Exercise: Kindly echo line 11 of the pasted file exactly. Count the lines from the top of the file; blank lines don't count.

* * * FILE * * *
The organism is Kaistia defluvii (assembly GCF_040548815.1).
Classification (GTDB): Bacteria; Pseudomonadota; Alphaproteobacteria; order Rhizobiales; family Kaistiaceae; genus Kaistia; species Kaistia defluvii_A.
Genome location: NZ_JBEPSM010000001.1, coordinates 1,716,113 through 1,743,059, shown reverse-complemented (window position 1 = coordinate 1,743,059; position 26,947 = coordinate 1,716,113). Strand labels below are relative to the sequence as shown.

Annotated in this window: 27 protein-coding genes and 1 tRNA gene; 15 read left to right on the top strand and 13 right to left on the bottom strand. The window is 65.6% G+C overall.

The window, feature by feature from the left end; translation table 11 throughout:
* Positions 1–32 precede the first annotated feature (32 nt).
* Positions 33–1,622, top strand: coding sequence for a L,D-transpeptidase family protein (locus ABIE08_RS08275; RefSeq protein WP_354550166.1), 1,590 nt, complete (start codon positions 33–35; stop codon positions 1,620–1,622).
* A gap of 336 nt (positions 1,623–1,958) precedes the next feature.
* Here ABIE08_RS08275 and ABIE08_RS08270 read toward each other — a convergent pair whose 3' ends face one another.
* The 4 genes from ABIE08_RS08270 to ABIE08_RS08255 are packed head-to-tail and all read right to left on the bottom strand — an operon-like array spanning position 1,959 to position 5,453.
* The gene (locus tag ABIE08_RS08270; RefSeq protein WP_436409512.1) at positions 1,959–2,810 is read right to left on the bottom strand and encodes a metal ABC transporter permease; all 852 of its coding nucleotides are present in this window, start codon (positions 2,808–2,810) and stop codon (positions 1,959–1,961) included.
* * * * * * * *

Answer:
* The gene (locus tag ABIE08_RS08270; RefSeq protein WP_436409512.1) at positions 1,959–2,810 is read right to left on the bottom strand and encodes a metal ABC transporter permease; all 852 of its coding nucleotides are present in this window, start codon (positions 2,808–2,810) and stop codon (positions 1,959–1,961) included.